The European Council gave final sign-off on the EU’s new Electronic Communications Code, which imposes price caps, tougher security procedures and spectrum allocation rules the council stated will enhance 5G deployment.

Its clearance was the final hurdle to implementing the new code, which will become legally valid from 20 December with operators given set timescales to comply to specific elements.

All three EU legislative bodies cleared the code despite protests from industry groups and criticism about a number of measures.

Among the measures imposed are minimum spectrum licence awards of 20 years in EU countries; legislation to ensure “universal internet access”; new rules around emergency service calls; and international call caps within the EU of €0.19 per minute and €0.06 per text message.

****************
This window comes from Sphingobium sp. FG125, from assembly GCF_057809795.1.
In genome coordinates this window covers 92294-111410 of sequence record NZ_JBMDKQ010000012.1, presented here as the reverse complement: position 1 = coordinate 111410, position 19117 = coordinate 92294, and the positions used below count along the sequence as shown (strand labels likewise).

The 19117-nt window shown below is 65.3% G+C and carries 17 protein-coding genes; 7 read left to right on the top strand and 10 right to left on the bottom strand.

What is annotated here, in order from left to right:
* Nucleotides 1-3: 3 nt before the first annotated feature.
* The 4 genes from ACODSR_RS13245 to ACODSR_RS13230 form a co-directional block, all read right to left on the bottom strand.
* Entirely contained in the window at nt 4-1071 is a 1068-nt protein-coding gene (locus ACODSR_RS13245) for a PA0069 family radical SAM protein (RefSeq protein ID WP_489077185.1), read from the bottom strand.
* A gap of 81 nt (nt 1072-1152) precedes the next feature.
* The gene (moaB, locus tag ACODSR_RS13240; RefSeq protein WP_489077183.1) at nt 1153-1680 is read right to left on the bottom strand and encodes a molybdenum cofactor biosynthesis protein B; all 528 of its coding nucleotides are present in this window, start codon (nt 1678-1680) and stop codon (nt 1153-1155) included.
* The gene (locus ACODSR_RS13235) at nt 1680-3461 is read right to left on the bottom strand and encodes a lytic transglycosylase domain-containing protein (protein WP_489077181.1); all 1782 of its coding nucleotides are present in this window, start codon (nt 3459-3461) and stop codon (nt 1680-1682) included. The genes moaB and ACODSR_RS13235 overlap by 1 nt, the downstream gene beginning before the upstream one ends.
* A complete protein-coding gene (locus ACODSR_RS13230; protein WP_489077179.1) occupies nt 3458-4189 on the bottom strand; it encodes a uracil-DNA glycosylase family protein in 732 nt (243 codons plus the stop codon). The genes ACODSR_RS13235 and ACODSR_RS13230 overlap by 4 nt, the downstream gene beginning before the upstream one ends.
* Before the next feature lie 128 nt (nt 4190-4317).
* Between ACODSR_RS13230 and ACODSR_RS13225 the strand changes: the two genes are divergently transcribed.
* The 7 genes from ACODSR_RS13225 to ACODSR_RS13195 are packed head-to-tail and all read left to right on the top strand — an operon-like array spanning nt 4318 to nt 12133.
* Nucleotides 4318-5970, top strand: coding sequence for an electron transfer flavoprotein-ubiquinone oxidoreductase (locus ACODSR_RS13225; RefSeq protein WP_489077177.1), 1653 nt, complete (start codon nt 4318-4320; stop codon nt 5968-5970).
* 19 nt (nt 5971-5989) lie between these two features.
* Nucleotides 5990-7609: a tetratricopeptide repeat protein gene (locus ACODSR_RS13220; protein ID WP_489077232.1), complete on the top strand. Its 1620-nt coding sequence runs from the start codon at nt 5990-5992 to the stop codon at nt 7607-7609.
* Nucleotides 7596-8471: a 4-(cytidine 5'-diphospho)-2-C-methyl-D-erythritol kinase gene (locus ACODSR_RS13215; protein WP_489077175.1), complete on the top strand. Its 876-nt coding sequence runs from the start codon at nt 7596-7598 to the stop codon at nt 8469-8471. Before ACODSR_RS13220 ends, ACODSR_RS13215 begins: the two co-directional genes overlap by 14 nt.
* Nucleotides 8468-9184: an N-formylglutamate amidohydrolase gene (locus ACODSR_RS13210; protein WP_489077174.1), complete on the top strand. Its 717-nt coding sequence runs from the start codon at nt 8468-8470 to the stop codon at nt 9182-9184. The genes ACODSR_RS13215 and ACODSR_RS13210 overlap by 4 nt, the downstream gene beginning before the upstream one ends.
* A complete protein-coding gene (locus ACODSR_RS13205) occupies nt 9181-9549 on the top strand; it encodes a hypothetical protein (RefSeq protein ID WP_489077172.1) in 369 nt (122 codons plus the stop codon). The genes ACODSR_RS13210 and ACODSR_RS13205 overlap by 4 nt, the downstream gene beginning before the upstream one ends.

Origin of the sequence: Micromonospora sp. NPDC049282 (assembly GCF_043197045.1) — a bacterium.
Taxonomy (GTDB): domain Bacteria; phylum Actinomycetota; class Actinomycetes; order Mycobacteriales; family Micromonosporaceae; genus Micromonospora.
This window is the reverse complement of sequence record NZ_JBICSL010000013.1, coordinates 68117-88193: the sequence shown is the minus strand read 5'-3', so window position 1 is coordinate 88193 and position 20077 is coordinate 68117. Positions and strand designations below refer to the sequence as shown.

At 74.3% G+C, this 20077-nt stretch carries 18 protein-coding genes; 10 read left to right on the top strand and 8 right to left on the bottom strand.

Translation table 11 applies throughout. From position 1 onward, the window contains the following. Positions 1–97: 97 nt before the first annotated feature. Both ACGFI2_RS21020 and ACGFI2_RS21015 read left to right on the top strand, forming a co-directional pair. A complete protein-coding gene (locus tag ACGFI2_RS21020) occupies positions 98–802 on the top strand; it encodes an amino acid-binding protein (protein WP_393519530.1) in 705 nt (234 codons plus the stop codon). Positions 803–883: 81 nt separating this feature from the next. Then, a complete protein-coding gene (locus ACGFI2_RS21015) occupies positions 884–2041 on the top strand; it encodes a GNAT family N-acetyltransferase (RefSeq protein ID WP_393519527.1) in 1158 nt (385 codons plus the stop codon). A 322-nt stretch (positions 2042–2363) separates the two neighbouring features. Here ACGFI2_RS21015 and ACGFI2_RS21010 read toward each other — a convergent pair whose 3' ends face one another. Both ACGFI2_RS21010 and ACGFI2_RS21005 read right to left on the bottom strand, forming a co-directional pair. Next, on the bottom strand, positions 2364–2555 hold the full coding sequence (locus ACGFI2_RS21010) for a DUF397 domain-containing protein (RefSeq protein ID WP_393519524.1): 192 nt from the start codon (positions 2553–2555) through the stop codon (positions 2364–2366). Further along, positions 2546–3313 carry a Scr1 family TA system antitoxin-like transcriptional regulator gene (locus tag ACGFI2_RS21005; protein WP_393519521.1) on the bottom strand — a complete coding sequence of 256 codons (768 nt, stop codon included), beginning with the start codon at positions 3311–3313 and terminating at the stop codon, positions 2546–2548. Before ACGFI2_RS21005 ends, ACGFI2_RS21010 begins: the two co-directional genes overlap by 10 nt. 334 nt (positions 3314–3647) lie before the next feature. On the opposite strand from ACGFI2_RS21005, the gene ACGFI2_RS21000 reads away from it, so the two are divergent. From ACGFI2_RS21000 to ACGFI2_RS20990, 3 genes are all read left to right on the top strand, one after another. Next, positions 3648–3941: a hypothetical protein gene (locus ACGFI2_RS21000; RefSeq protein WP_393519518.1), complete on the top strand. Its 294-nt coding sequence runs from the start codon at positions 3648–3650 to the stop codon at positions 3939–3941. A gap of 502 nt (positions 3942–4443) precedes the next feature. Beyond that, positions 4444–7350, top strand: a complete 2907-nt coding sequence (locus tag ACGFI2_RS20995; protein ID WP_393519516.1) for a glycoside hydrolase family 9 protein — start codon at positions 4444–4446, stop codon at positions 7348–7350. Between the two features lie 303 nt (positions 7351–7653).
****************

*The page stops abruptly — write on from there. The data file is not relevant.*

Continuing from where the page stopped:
New rules also apply to companies previously outside of communications legislation, but providing services over the internet including messaging services Skype and Facebook brand WhatsApp.

To reflect the new rules, the remit for EU regulator BEREC has been updated.

In a tweet, European Commission VP for the Digital Single Market Andrus Ansip (pictured) said: “These new rules respond to the needs of today and tomorrow, and create an investment and competition-friendly environment which will lay the groundwork for 5G across Europe.”

The Electronic Communications Code has been in the pipeline since 2016 and has attracted a number of criticisms during the legislative process, notably for the minimum length of spectrum awards and the amount of power given to regulators.

In June, the GSMA described the proposed legislation as a “political compromise” which could “hinder networks in Europe.”